By Kaylee Brewster
Three out of four
Stepping into the ring of film biopics, Fighting with My Family is the underdog that is able to stay strong, keep fighting and pin down a win.
Hollywood has told the rags to riches stories of musicians, dancers, Olympians and athletes from football, baseball, basketball and soccer, but its been (mostly) quiet on the wrestling front, until now.
Based on a true story, Fighting with My Family starts with the Knight family: Ricky (Nick Frost) and Julia (Lena Headey) and their two kids, Zak (Jack Lowden) and Saraya (Florence Pugh). They are a wrestling family in Norwich, England. They wrestle as a family. They train as a family. They coach as a family.
Zak and Sarayas dream (as well as their parents) is to make it to the WWE (thats World Wrestling Entertainment for the uninitiated), the Hollywood-Super Bowl of wrestling. Finally, their moment arrives when Zak and Saraya are chosen for tryouts, but things dont go as planned. Saraya gets to move on to America for a chance at the big stage. Zak isnt chosen and must stay behind. The film then follows them both as their lives change forever.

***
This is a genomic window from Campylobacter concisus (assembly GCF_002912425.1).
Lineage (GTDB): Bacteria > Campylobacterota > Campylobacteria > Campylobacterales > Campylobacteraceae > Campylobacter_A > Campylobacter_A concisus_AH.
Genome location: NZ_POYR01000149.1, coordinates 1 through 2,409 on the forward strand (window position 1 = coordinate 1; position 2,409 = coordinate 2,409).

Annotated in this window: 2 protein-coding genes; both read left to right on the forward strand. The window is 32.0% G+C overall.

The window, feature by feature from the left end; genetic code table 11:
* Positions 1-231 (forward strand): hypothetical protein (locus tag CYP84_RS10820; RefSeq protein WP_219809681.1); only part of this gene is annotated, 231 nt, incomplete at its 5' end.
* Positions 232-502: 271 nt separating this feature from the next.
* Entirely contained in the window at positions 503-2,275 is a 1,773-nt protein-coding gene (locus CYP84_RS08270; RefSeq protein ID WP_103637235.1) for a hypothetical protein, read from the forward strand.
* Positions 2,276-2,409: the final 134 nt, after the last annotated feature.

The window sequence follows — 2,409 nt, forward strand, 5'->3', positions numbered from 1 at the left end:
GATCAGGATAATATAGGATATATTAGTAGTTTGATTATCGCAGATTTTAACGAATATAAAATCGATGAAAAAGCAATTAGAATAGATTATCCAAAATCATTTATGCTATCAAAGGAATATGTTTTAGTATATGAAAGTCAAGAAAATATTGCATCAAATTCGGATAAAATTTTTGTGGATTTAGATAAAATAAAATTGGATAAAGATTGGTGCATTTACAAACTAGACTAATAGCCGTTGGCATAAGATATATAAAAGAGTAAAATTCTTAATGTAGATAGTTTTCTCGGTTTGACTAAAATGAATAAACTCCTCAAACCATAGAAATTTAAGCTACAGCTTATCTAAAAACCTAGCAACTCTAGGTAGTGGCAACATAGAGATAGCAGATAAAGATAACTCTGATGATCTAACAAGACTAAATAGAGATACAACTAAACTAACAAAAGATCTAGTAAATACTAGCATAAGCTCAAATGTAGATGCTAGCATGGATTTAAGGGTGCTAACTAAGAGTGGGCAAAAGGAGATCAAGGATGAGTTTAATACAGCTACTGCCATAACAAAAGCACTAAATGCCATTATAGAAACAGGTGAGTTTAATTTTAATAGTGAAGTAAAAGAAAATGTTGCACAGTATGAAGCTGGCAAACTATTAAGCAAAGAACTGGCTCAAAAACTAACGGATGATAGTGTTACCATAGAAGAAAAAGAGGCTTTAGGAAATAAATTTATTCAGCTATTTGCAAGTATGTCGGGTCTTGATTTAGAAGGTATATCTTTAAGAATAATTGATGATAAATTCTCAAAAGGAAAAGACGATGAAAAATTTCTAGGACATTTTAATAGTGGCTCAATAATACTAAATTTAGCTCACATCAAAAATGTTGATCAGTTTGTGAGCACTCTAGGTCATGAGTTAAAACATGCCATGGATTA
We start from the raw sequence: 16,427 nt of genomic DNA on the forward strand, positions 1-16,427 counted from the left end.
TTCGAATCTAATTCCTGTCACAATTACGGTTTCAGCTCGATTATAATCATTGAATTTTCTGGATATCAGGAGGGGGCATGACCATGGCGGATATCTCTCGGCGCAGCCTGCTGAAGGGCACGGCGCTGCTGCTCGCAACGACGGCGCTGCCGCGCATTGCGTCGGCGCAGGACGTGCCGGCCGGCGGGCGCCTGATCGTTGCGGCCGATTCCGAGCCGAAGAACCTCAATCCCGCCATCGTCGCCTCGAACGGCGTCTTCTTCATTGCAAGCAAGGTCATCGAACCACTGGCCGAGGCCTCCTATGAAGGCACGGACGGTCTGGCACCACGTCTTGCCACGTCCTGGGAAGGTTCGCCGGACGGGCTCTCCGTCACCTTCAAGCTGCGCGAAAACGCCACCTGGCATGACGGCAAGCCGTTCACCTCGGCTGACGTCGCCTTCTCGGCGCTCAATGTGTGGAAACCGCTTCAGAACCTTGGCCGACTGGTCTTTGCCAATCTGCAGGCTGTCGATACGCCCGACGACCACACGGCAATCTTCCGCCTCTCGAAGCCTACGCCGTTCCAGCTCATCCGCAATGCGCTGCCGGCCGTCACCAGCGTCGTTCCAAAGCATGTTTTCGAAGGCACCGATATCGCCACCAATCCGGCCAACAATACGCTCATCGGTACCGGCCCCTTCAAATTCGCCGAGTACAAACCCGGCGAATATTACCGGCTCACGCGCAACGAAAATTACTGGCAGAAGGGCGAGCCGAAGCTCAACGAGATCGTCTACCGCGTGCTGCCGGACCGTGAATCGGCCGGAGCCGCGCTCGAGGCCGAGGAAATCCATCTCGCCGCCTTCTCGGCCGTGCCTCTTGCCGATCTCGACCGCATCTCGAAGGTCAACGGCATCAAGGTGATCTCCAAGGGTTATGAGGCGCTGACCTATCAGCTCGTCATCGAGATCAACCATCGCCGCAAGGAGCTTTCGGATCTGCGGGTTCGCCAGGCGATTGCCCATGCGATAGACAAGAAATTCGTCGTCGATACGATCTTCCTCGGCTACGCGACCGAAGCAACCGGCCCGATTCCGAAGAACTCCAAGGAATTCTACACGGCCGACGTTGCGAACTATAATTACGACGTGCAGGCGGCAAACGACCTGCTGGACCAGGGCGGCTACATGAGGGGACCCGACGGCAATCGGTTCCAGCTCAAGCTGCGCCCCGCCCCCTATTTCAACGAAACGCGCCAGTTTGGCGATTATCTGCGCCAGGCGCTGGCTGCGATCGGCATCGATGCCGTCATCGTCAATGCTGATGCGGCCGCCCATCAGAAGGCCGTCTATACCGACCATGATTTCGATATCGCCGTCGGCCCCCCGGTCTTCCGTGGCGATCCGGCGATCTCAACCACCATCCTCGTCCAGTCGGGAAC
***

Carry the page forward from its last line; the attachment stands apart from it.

What makes Fighting with My Family different from other stories of small-town-girl-plucked-from-obscurity-to-follow-her-dreams, is that it follows her brother as well.
Audiences see Saraya struggle in her training. She doesnt fit in her new world. The pale, black-haired goth girl with a British accent doesnt get along well with the other girls -- bleached-blonde, spray-tanned former models, dancers and cheerleaders. In the wrestling world, she stands out a bit too much. When shes not in physical agony from training, shes in emotional turmoil from missing her family.
Zak goes through a similar identity crisis. His whole life he has followed one dream, only to have it crushed. If that werent bad enough, he must watch as his sister lives out the life he wanted. He is angry, but trying to keep up appearances.
While Fighting with My Family could have followed only Sarayas story, telling both tales creates a more engaging narrative. You get training montages, mixed with Zaks decline. You wonder if Sarayas going to make it to the WWE and whether Zaks going to recover from his downward spiral.
Pugh and Lowdens acting give the characters and storyline even more of a punch. Audiences can find something in either character to relate to, from Sarayas homesickness, to Zaks disappointment, to the search for identity both undergo.
As a disclaimer, I dont follow wrestling, so perhaps the real thing is more exciting on TV than a reenactment on the big screen. However, I can say that this movie has the moves. The wrestling on camera is fun to watch as characters go from training to actual fights in the ring. Most importantly, it has characters you can root and feel for. Thats what makes Fighting with My Family a champion, that and Dwayne the Rock Johnsons cameo appearances as himself.